Art Inciting Conflict
Shaping Cultural Experiences
Travel has been an integral part of my life since I was a young child. I grew up in a multicultural, bilingual home in the Netherlands with a Polish mother and a Dutch father. My
Update & BBC News Link
A brief update: One interview video will be uploaded tomorrow evening. I believe the BBC News One-Minute World News provides well-balanced reporting of news, hence why I wanted to share it. Top stories on May
From Nigeria to Boston
When you first meet Oluwagbeminiyi Osidipe, you encounter a very vibrant, friendly, and unique personality. Oluwagbeminiyi or Niyi – as she shortened her name for simplicity – was named by her mother, who had a “very personal experience” when she had her, Niyi explained. Niyi is a Yoruba Nigerian transplant who arrived in the U.S. in 2006. As one of the most densely populated (West) African countries, Nigeria derives its name from the river that spans its land. To the South, it borders the Gulf of Guinea to the Atlantic Ocean. Originally colonized by the British, Nigeria gained independence in 1960. Its main ethnic groups are the Hausa, Igbo and Yoruba, who speak English and their own respective languages, while major religions include Islam, Christianity and indigenous beliefs. Niyi shares her story, her views on politics, cultural differences she’s embraced with humor, and what we can learn from each other by expressing curiosity. Her message is simple: travel enriches us through its exposure to new cultures, and enables us to grow.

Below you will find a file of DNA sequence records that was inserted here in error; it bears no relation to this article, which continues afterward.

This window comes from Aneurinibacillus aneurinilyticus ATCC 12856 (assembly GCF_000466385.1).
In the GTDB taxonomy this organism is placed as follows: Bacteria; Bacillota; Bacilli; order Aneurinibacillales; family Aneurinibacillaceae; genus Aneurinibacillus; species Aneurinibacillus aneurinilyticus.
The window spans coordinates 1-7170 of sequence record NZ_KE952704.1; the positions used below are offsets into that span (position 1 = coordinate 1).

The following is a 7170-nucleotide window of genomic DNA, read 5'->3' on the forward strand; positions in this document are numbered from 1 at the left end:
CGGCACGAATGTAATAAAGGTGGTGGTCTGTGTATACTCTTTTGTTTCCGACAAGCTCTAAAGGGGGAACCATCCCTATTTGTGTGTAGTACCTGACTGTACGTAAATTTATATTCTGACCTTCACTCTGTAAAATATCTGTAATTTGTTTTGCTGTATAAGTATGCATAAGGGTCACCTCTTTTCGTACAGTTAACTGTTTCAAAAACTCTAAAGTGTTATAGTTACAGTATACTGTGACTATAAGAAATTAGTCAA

Mark Twain on Travel
“Travel is fatal to prejudice, bigotry, and narrow-mindedness, and many of our people need it sorely on these accounts. Broad, wholesome, charitable views of men and things cannot be acquired by vegetating in one little corner of the earth all one’s lifetime.” (American author Mark Twain, Innocents Abroad).
Have you had the opportunity to travel (extensively, within your country, or even once abroad)? Can you relate to Twain’s sentiments? How does travel enrich us?
Pleasing The Taste Palate
Food has the wonderful quality of uniting us no matter where we are. There is nothing partisan or narrow-minded about food. It simply invites us to indulge, create recipes, and share with others. Two of my favorite Polish dishes (included in collage) are pierogies and barszcz czerwony – a beetroot soup – served on Christmas Eve in Poland. How does food bring us together? What are some of your favorite dishes and why? Can food trigger memories?
Stereotypes: Truth or Fiction?
DEFINING STEREOTYPES: “An idea or statement about all of the members of a group or all the instances of a situation.” (Merriam-Webster). Stereotypes enable bias and preconceived notions to perpetuate, but can also reveal valid
Annual Human Rights Report
“The world changed immeasurably over the course of 2011. Across the Middle East, North Africa, and far beyond, citizens stood up to demand respect for human dignity, more promising economic opportunities, greater political liberties, and